fatigueMediating a lawsuit settlement can be like a hostage negotiation.  They can both be emotionally very draining. Time is needed to overcome emotional obstacles. If too much time is taken, the parties will feel drained.  If too many decisions on minor issues are required, there may not be enough energy to make decisions on major ones.

Parties need to reach the right balance of the energy being put into the mediation and the time it may take to reach an agreement. Artificially putting an end to mediations or drawing them out for too long can both have negative consequences.

An article by James Clear about willpower discusses “decision fatigue,” an issue that can hamper mediations. He states willpower is not all or nothing and there are things we can do to control it.

Clear cites a study published by the National Academy of Sciences of 1,112 parole decisions made by judges over a ten month period as an example.  According to the study, the largest impact on the decisions was not the type of crime committed by an inmate.  It was the time of day in which the parole decision was made.  In the early morning and after lunch, about 65% of the time a judge would give a favorable ruling.  As the morning wore on and as the afternoon became later, favorable rulings dropped down to zero.

Clear cites this is an example of decision fatigue.  Willpower, being like a muscle, can become fatigued if used over and over.  Every decision is like another lift of a dumb bell. Muscle power and willpower fade with every repetition.  When willpower is fading and your brain is tired of making decisions, the easiest way out is to say no.  Clear discusses ways to overcome decision fatigue, the most relevant to mediation are below:

Make daily decisions the night before.
Run of the mill, daily decisions that can drain us are those we make over and over, wasting precious willpower. Try to make decisions like what to wear for work or when to run errands at the end of the day. With fewer decisions to be made in the morning, there should be more energy for more important decisions later on.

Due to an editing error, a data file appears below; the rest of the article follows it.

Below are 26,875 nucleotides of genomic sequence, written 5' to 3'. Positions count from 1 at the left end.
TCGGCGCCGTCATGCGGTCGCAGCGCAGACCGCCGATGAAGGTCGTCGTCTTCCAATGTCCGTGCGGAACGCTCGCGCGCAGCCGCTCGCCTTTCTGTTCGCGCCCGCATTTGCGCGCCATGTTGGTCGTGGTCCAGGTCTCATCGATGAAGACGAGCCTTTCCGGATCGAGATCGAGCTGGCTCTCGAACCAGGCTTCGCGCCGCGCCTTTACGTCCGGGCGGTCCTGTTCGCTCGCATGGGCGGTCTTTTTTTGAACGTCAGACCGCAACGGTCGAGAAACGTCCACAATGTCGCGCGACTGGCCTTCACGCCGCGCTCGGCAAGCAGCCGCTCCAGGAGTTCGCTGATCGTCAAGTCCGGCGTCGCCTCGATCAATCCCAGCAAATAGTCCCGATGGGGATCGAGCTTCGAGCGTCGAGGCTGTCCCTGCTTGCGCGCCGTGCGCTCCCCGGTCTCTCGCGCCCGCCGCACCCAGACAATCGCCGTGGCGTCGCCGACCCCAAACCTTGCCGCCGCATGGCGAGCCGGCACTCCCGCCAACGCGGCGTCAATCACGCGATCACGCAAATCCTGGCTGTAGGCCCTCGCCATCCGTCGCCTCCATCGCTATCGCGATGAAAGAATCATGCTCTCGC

Make the most important decisions first.
Make the most important decisions early, when you have the most mental energy and the least fatigue.

Prior to making an important decisions later in the day, eat something.
The study indicates the judges’ ability to make decisions was recharged after having lunch.  “(F)eeding your brain is a wonderful way to boost willpower,” Clear writes, “When you want to get better decisions from your mind, put better food into your body.”  If you are making the major decisions later in the day due to the need to address the emotional issues first, then make sure that you either snack periodically throughout the afternoon or wait for your final decision until after your coffee and cookie break.

Simplify.
Simplify your life as much as possible prior to a mediation session.  If something is unimportant, don’t bother with it because a decision about it wastes limited energy and willpower. “Willpower is one area where you can most certainly improve your output by reducing the number of inputs in your life,” writes Clear. You can also simplify the mediation by reaching agreements on as many issues as possible before the session starts.  Try to transmit the release and negotiate the terms of the release that can be negotiated before the mediation.

Prior to a mediation session, prepare for a long day requiring lots of energy and decision making.  Avoiding decision fatigue may be the key to reaching an agreement.

Source: http://jamesclear.quora.com/How-You-Can-Avoid-Bad-Choices-Willpower-and-the-Science-of-Decision-Fatigue